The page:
enterprising erin (Workshop Room E):
Lukas Berk and Scott Watkins

(Pollinate Energy)
How might we use social enterprise to empower communities to create economic sustainability?


Insha the inventor (Workshop Room C):
Mackenzie Kosut

(Technology Disruptor Oscar Health)
How might we transform healthcare with wearable technology?
Supported by Oscar Health

keynote address (4:30pm)

Knowledge is power. This is applicable to knowledge that is objective and scientifically driven, as well as that which is designed to deceive. Good health outcomes require readily available, factual information that is accessible by practitioners and public alike. The ready availability of unedited information on online platforms coupled with the aggressive nature of advertising and social media, provides us with increasing opportunities to to be exposed to conflicting and confounding information.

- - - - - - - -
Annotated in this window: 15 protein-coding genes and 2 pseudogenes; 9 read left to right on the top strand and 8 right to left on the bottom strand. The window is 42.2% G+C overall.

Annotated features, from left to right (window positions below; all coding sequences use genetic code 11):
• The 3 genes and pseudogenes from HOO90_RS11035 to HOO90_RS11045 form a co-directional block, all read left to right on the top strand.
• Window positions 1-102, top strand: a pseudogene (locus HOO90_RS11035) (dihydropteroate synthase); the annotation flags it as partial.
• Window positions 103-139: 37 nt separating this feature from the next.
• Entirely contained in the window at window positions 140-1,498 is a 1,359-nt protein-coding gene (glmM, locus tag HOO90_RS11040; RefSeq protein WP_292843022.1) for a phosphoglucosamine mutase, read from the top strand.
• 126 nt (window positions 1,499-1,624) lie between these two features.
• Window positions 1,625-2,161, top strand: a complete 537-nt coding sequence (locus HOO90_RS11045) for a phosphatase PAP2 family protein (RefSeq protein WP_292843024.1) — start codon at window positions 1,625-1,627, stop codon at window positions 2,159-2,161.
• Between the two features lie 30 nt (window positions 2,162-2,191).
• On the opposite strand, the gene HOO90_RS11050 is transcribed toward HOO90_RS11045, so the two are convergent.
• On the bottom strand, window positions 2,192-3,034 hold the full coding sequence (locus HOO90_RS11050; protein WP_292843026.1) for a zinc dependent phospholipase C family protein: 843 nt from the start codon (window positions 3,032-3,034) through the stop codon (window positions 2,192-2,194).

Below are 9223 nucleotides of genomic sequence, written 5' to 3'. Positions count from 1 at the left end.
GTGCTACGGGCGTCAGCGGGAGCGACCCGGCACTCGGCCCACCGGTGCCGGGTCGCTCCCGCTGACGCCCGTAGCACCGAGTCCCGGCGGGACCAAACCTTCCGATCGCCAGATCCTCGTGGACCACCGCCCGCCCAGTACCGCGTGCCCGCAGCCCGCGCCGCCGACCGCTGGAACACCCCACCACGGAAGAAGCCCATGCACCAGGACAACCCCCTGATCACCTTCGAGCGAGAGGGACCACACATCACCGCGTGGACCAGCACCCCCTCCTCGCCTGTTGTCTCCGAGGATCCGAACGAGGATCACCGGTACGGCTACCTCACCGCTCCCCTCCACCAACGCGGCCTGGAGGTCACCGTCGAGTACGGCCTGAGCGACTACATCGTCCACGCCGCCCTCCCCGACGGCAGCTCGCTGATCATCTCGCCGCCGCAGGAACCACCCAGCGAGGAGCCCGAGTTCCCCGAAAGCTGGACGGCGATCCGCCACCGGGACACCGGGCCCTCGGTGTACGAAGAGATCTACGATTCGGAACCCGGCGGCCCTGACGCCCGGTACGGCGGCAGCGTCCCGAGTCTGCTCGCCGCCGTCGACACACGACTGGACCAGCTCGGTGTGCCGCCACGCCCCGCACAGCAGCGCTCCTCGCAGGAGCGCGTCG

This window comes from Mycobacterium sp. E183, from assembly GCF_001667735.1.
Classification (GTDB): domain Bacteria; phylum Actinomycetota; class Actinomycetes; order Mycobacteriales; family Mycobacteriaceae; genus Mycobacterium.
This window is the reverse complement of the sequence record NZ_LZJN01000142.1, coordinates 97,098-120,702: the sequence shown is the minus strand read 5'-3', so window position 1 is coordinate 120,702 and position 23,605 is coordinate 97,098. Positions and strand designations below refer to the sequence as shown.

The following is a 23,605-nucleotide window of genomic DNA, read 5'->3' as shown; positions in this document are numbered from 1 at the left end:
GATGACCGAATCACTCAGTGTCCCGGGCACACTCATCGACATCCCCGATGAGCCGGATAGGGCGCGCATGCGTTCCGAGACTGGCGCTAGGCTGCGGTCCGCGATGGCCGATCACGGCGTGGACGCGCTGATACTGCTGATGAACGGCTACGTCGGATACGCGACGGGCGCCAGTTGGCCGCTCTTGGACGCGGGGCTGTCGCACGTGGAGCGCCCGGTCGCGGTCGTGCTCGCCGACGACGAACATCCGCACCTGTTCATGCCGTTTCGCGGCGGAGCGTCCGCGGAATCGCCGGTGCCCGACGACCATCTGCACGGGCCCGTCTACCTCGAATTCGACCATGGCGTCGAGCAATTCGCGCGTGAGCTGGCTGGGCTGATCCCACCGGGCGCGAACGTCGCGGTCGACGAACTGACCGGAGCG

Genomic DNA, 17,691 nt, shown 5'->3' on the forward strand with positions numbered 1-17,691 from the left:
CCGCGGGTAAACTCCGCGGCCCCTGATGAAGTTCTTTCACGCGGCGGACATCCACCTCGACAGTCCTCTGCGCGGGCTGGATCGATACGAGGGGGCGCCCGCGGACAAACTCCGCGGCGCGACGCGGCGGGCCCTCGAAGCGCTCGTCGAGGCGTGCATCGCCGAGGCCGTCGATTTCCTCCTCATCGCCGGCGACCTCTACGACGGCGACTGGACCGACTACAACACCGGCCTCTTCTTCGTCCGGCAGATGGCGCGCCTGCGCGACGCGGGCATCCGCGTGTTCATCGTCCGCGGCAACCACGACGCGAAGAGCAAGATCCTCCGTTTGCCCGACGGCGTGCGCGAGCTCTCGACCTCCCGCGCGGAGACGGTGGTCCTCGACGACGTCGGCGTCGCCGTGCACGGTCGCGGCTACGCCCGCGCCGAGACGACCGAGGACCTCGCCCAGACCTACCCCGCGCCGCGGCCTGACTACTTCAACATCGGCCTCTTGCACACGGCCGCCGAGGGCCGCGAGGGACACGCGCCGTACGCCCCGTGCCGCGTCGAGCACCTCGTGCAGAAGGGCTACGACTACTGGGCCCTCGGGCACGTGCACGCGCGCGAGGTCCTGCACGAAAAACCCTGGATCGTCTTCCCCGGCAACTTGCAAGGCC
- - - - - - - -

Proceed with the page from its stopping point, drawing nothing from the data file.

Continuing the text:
How might we utilise power and knowledge as building blocks to achieve equitable health?

This session will focus on how non-scientific citizens can evaluate evidence-based information to reclaim power and knowledge in domains such as anti-vaccination movements and ‘natural medicine’.

Peter Doherty

(Nobel Laureate)

thank you and where to from here (5:10pm)